Celtics Never Interviewed Pierce
Celtics Never Interviewed Pierce
June 25, 1998
The nature of the NBA draft is such that in the last month, the Celtics worked out several players all over the United States and, in one case, Italy. But they never thought about interviewing the player they wound up drafting. It's not that they didn't like him. They just thought he was too good for them.
As far as the Celtics could see, their math wasn't working. They knew they held the 10th pick in last night's draft and that Paul Pierce was supposed to go in the top seven. That would leave the Celtics three draft slots away from being able to get the University of Kansas forward. Or so you would think. So why did the Celtics leave the second draft of the Rick Pitino Era smiling about the acquisition of a 6-foot-7-inch forward who grew up rooting for the Lakers?
That's a question that could not be answered by Pierce, Pitino, or most Celtic fans last night. All the Celtics know is that they entered the night thinking about Keon Clark and Dirk Nowitzki. Instead, they came away with a 20-year-old forward who averaged 20 points per game for Roy Williams's Jayhawks.
"To be honest with you, I'm in shock right now," Pitino said after Pierce had become a Celtic. "I didn't expect this."
As for Pierce, he thought he wouldn't get by the Warriors, who picked fifth. But "after that Golden State pick, I was wondering, 'Where can I end up?' " he said. "I was sort of holding my breath after each pick. I really didn't have a clue coming into the draft whether I'd be drafted in the top five or not."
Lester Conner, the Celtics' newest assistant coach, had raved about Pierce to Pitino. He told the coach he and Magic Johnson - who works out with Pierce in Los Angeles - always said Pierce would be an All-Star. They said Michael Olowokandi, who was taken first by the Clippers, would be a fine pro. But Pierce wouldn't be far behind.
"We just changed the subject and didn't follow any of that up," Pitino said. "We didn't think we had a shot."
But they got their shot, and once again, they should thank a team formerly known as the Southwest Celtics (the Dallas Mavericks) and the Sacramento Kings. It was the Mavericks who allowed the Celtics to draft Antoine Walker and Ron Mercer in 1996 and '97. In '98, the Mavericks took Robert Traylor with the sixth pick, which led to the Kings shocking everyone and taking Florida point guard Jason Williams, who wasn't projected in the top 10. That upset the order of the draft and began the buzz: Could the Celtics get Pierce?
First they had to get by the 76ers, who took Larry Hughes. Next, Pitino got word that the Bucks would take Nowitzki, whom the Celtics worked out in Italy. That left the Celtics with a chance to take Pierce.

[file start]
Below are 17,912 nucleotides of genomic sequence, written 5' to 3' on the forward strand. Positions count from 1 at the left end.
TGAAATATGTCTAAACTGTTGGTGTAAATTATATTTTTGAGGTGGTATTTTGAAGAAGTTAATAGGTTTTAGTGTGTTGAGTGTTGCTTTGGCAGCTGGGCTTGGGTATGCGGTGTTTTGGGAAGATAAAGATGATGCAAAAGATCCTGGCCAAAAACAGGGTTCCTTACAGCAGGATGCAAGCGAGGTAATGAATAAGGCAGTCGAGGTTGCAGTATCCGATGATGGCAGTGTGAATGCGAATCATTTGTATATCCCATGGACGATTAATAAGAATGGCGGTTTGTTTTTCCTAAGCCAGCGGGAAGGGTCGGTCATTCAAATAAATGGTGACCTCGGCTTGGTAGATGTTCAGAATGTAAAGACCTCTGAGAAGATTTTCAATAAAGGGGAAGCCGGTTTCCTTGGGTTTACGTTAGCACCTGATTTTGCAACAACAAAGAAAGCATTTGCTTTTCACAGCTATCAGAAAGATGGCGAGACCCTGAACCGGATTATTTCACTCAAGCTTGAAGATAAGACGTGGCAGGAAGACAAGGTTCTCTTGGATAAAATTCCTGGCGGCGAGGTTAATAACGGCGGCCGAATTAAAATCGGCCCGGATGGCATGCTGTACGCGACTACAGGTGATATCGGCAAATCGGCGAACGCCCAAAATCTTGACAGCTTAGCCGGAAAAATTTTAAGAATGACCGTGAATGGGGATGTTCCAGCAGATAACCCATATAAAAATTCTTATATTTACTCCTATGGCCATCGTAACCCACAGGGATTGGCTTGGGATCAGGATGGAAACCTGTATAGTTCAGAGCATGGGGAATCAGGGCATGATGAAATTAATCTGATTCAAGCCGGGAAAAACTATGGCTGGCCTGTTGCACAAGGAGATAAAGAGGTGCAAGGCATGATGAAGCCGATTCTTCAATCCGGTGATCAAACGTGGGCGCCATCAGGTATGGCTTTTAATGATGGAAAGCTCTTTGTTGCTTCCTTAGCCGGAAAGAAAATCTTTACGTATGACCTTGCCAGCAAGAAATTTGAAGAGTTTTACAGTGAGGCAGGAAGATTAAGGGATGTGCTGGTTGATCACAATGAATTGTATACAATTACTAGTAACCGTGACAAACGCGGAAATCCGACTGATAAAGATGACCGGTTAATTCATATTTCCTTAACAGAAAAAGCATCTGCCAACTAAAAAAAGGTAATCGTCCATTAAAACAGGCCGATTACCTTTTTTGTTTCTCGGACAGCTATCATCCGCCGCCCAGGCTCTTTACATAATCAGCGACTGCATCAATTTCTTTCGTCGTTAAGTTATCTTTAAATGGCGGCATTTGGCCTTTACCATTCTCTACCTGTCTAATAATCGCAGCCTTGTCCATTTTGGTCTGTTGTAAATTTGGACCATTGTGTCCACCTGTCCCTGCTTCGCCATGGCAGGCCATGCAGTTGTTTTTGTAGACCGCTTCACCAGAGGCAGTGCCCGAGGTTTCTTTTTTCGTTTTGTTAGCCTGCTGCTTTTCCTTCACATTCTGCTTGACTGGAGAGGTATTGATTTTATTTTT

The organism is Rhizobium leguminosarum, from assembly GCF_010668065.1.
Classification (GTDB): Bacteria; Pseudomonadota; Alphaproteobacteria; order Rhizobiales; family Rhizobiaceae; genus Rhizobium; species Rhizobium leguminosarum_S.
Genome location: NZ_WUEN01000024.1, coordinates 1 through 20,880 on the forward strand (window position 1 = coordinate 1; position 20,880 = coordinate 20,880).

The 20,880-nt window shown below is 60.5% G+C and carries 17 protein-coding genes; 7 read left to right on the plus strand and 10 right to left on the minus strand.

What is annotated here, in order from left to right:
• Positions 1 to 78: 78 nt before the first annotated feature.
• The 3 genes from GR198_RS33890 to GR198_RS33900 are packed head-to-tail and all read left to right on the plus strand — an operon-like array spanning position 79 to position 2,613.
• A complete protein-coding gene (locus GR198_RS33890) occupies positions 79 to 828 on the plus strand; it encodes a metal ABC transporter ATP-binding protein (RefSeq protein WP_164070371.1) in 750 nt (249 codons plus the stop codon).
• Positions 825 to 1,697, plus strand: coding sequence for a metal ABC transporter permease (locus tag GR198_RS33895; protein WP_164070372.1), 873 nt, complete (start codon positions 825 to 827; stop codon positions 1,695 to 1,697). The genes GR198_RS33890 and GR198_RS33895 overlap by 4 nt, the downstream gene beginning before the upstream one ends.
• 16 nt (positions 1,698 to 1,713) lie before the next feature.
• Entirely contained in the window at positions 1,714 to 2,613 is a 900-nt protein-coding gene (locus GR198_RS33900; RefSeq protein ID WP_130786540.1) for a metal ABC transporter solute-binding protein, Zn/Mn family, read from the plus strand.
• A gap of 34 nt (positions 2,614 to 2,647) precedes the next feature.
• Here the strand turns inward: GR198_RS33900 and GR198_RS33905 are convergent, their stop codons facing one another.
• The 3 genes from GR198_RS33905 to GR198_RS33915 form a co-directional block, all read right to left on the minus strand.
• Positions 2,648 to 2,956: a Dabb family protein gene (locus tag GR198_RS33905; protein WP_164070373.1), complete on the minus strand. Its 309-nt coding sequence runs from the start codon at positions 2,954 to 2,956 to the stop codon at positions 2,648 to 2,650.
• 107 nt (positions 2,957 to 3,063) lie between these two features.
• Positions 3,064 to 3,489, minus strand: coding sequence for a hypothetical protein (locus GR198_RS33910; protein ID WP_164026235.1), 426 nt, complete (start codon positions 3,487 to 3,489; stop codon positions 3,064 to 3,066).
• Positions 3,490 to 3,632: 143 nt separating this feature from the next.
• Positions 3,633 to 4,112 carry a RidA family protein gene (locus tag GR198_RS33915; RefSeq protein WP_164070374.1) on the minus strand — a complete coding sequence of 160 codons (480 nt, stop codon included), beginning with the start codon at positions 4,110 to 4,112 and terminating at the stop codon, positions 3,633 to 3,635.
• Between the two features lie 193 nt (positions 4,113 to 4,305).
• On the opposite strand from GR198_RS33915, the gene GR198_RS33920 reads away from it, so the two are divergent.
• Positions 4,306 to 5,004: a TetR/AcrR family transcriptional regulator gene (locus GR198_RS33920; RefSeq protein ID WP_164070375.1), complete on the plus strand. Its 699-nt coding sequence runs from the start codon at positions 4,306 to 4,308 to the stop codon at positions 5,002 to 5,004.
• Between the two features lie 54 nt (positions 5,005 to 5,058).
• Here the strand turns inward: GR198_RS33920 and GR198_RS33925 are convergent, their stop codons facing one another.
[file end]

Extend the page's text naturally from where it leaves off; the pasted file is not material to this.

"We were a little unlucky last year," Pitino told a group of cheering fans at the FleetCenter. He was referring to the '97 lottery, an event that led to the Celtics getting the No. 3 overall pick (Chauncey Billups) while the Spurs finished first and took draft prize Tim Duncan. "We got lucky this year. We will take, from the University of Kansas, Paul Pierce . . . "
The crowd erupted as the NBA wondered why Pierce slipped so low. Some suggested that he did not arrive at all his workouts in the best shape. He worked out for the Clippers, Warriors, Raptors, Grizzlies, and Nuggets. Any of them could have used the 220-pound forward from Inglewood, Calif., who sharpens his game daily by working out with Johnson.
But no one was talking about wind sprints and "suicides" last night. Most were imagining a starting five which includes Pierce, Antoine Walker, Kenny Anderson, and Ron Mercer. "We've got four pieces to the puzzle in place," Pitino said. "I'll tell you, this young man will have all the ingredients. I don't have to get him on my program. Roy Williams already has him on it. So we're extremely lucky as far as that's concerned. We're getting somebody who is going to be well schooled in all phases of our style."
Pitino was asked if he truly had his lineup set since there has been speculation that Walker will be traded because of his contract demands. The coach said Walker was never mentioned in trade talks. He also said there was no truth to the rumor that the Celtics had a chance to trade Travis Knight straight up for the Lakers' Nick Van Exel.
For now, Pitino said, all anyone has to worry about is Pierce in Boston. And that's what Pierce, a lifelong Lakers fan, has on his mind, too.
"I think it's a system where I can go in right away and play well," Pierce said on a conference call from Vancouver, British Columbia, site of the draft. He added that what concerns him most about the NBA is "the long season and a lot of frustrating moments."
Pitino left the building saying he would sleep with a smile on his face. That's assuming he got any sleep. And if he did sleep and happened to dream, perhaps he had visions of the kind people in Sacramento.
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